The Palestinian Authority’s high court has delayed elections, once set for Oct. 9, because of concerns that it was impossible to ensure free and fair voting in the Gaza.
The decision comes as two rival Palestinian parties, Hamas in Gaza and Fatah in the West Bank, continue to struggle for power. The last time Palestinians held an election in both places was 2005, which ended in the election of Hamas and a subsequently worsening feud between the two groups. In 2012, Gaza boycotted another round of elections.
A Fatah spokesman in Gaza said that the cancellation was the fault of Hamas, and that courts there were illegitimate.
“All the appeals that were presented against our electoral lists in Gaza were political and meant to deprive Fatah from its right in participation in the elections,” said Fawsi Abu Atiea . “We were removed from five municipalities in the Gaza Strip, how the elections would take place.”
“Reckless” deeds by Hamas were behind the sudden change, he added.
Jamil el-Khaldi, chairman of the Gaza office of the Central Elections Commission, said that Hamas objections were lawful. He said Fatah’s electoral lists were wiped out in five municipalities in the Gaza Strip and two municipalities in the West Bank.
One Gaza based analyst felt the move was purely political.
“If they were not sure over the overall situation in Gaza and the West Bank, why did they decide to hold an election in the first place,” Ibrahim el-Madhoun said. “It is shameful and totally unacceptable that the Palestinian judiciary system serves particular political interests and does not abide with the Palestinian people’s aspirations.”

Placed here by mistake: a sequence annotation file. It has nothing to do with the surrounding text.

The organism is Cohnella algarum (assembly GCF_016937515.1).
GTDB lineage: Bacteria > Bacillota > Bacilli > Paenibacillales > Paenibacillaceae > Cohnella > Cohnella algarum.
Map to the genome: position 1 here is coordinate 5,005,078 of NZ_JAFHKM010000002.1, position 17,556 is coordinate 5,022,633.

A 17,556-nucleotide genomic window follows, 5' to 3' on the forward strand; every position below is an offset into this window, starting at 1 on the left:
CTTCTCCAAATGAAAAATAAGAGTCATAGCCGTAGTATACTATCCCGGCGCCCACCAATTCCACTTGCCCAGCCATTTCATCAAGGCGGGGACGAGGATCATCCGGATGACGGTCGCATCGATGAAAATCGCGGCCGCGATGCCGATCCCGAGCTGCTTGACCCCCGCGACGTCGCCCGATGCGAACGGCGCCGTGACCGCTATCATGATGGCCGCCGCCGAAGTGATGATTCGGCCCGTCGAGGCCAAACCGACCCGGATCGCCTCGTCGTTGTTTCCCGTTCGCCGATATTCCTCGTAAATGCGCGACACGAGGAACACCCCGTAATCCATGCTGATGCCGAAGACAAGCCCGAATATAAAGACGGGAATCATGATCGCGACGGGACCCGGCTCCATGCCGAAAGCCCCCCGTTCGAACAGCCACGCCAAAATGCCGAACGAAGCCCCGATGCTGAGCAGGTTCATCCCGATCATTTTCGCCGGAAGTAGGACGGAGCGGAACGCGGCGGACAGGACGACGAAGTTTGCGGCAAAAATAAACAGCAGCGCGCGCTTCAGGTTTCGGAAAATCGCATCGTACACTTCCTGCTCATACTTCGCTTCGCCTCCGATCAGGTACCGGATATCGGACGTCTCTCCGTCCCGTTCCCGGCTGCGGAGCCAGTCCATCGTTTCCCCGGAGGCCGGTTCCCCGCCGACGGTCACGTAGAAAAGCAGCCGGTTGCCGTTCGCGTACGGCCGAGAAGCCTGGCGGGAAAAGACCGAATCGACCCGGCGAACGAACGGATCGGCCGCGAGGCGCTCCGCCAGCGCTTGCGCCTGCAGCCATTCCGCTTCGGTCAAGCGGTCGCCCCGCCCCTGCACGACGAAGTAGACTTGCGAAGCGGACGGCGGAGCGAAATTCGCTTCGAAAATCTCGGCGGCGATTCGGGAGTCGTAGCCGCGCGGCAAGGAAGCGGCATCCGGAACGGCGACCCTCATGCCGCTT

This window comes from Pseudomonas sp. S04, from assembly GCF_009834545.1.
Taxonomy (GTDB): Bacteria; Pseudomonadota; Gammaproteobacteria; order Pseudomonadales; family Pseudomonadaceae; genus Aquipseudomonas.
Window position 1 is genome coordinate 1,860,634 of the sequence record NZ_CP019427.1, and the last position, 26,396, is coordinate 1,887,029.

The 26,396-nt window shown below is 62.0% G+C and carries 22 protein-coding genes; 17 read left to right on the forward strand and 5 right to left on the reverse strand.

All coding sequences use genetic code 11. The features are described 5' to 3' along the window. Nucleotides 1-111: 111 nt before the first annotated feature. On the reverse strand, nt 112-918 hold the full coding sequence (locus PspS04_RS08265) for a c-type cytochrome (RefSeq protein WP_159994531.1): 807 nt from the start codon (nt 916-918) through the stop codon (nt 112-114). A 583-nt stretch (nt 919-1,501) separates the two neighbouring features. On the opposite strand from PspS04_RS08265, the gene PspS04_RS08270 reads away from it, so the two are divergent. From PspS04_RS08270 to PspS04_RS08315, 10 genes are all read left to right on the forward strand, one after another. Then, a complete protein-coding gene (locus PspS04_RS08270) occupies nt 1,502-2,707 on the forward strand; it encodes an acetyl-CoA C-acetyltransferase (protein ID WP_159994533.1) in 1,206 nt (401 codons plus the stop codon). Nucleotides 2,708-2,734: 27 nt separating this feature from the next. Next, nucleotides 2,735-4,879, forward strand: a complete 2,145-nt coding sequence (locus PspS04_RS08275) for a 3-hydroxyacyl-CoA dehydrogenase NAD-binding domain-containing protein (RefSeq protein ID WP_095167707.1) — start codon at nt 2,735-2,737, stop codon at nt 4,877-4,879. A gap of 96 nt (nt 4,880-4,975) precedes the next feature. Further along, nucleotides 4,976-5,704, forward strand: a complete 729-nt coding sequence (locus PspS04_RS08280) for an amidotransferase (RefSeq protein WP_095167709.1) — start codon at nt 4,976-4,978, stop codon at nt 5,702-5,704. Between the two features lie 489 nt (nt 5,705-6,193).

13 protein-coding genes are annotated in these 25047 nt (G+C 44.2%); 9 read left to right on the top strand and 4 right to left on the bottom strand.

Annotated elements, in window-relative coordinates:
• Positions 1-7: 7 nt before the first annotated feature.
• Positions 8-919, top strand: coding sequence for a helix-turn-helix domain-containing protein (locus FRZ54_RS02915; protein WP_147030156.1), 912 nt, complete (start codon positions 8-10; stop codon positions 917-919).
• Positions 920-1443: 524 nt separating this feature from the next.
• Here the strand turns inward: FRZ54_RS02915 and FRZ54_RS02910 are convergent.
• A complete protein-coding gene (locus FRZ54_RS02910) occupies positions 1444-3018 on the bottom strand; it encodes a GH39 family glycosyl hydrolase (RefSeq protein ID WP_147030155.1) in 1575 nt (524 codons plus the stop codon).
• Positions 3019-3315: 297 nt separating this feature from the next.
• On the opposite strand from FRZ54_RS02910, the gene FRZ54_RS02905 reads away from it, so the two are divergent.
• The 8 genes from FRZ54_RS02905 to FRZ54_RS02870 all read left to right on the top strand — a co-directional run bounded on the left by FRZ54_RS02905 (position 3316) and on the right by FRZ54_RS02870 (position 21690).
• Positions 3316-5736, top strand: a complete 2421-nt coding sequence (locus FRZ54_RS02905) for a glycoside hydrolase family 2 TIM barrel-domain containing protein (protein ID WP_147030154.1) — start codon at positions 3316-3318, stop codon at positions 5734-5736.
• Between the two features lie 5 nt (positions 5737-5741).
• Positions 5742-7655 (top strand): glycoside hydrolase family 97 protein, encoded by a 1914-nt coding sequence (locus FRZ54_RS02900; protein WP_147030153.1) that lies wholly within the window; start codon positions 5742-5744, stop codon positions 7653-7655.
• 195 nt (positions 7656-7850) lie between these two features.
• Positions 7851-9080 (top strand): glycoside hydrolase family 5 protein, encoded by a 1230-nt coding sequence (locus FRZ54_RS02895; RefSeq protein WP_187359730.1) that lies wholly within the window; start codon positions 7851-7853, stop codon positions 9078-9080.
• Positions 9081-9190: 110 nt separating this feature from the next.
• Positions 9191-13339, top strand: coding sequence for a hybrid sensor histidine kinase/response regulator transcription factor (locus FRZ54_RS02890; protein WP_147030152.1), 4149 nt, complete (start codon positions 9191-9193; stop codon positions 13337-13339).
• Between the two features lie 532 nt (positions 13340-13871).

He said Fatah was worried about Hamas gaining more political power.
“The West Bank matters for the Palestinian Authority, and they do not want to lose that stronghold and be replaced by Hamas. Also, pressure on the Palestinian Authority from the international community has recently mounted, ending up with the election’s cancellation,” el-Madhoun added.
Both Fatah backers and Hamas supporters expressed outrage.
Sami Abu Zohri, Hamas spokesperson, said that the “catastrophic” decision would worsen the divisions in the Palestinian community further and enhance the separation between Gaza and the West Bank. Hamas has controlled Gaza since 2007, after severe internecine conflict between both sides.
“The PA takes the decisions by its own and does not comply with the national consensus which supports holding free and democratic elections to administer better services to our citizens,” he added.
Different Palestinian factions including Islamic Jihad, and the People’s Front for the Liberation of Palestine (PFLP) held a meeting in Gaza in which they expressed their anger at the choice.
Khader Habieb, leader of Islamic Jihad, said that the Palestinian Authority has totally ignored the Palestinian electoral law.
“They are acting in the way their own interests dictate them. They did not respect the Honor Charter that we have signed before we initiated the preparations of the elections,” he said.
Polls also reflect the division, Qudspress reported, citing a Roya Center survey on the cancellation, suggest that over two-thirds of the Palestinian people oppose the suspension of the elections, more than half of them said that the decision by the court had political motivations. Two-thirds of respondents said they had been planning to vote, and that elections are important to make peace between Palestinian factions.